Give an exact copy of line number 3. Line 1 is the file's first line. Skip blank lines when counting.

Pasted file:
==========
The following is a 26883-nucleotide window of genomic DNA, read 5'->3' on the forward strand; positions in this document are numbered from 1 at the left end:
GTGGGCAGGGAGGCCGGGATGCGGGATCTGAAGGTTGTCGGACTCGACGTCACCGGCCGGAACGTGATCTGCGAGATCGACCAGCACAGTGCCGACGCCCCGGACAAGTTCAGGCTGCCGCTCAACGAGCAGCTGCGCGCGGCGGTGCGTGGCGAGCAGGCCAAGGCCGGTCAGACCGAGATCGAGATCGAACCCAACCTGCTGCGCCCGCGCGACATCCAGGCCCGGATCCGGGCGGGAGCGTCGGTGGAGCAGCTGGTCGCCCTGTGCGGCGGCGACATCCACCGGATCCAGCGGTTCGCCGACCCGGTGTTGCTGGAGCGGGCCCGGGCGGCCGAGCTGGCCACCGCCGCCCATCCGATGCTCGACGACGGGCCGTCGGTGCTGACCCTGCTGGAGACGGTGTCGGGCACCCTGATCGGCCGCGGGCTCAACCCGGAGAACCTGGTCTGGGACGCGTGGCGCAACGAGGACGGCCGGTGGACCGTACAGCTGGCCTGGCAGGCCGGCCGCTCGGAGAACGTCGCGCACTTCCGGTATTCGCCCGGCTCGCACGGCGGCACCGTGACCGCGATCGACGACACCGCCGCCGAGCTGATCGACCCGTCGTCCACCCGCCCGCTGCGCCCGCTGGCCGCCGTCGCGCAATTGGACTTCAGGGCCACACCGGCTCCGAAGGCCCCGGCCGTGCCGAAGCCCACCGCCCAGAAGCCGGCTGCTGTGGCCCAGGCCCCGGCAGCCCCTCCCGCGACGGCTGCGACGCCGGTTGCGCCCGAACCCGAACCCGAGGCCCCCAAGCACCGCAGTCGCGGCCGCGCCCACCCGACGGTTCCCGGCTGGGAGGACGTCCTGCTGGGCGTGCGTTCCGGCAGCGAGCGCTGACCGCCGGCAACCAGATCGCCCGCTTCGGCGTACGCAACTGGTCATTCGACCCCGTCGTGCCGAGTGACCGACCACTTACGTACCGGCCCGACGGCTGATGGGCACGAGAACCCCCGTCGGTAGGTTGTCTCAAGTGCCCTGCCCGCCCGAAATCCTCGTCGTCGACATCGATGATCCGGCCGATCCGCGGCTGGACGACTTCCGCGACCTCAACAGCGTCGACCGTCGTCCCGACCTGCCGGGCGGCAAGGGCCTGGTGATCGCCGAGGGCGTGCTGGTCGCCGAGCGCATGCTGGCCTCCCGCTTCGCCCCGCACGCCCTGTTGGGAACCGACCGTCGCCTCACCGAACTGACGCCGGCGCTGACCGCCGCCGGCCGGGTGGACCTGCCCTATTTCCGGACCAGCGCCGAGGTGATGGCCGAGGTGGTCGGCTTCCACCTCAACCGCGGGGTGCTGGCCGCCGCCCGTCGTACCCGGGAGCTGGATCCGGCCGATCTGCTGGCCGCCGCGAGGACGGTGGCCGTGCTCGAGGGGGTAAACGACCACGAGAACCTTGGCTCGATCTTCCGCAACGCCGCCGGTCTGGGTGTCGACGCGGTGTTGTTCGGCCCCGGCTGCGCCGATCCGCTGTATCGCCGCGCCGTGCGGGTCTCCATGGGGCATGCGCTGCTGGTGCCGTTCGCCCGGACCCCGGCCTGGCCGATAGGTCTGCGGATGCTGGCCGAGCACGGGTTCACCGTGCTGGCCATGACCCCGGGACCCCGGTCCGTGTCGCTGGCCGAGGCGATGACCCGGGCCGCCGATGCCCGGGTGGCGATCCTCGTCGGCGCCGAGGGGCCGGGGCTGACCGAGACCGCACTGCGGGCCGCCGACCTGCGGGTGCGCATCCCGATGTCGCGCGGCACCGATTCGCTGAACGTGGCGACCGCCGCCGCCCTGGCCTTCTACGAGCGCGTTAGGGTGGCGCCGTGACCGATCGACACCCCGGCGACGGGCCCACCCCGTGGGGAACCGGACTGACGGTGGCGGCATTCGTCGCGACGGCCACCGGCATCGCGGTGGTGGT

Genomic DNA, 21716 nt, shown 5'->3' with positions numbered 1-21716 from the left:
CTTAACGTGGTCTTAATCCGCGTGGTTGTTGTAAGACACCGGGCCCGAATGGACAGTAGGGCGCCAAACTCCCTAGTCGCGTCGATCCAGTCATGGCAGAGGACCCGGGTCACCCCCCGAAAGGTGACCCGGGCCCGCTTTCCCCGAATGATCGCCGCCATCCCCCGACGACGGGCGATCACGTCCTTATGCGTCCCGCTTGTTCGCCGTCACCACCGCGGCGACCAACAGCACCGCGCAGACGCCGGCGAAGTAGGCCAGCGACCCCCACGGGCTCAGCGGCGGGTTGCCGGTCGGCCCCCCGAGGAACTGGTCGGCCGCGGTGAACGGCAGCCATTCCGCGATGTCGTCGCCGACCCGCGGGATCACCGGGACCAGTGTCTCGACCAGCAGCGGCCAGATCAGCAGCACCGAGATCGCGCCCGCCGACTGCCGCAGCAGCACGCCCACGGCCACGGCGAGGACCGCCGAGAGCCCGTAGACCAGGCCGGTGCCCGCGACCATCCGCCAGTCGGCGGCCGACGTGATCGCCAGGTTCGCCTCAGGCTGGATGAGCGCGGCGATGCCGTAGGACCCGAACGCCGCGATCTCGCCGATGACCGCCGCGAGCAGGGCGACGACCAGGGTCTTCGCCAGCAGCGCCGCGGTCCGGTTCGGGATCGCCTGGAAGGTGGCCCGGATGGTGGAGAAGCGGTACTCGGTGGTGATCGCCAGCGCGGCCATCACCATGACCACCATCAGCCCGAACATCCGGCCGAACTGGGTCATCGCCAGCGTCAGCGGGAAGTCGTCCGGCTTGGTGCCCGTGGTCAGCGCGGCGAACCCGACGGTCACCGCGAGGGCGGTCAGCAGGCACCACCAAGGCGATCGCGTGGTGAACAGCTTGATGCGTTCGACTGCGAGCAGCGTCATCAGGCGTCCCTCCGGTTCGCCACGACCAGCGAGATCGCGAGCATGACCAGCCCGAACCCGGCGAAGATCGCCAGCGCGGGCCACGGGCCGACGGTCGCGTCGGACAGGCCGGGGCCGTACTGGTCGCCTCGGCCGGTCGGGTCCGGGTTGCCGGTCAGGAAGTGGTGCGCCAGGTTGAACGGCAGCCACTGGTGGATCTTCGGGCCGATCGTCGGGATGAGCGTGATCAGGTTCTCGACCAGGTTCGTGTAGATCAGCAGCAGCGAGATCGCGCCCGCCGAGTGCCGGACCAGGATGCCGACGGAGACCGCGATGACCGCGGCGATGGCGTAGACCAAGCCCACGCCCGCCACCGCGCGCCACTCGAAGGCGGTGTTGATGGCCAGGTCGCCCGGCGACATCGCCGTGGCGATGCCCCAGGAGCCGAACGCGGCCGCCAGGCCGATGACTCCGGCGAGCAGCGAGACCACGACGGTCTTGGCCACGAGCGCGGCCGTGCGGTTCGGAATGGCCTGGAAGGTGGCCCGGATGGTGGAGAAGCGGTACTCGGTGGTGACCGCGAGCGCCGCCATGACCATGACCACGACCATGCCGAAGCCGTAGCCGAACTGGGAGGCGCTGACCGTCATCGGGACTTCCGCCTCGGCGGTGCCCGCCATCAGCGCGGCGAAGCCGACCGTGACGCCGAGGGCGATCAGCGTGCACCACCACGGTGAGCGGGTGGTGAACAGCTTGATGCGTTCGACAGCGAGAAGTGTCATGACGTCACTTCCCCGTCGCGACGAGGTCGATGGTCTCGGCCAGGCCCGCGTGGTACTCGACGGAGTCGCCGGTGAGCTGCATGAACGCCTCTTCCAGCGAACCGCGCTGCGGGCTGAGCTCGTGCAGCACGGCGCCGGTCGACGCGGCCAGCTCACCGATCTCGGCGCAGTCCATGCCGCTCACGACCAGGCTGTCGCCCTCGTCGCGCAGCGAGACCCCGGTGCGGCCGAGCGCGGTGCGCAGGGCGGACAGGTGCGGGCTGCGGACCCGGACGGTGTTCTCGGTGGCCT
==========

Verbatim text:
Genomic DNA, 21716 nt, shown 5'->3' with positions numbered 1-21716 from the left: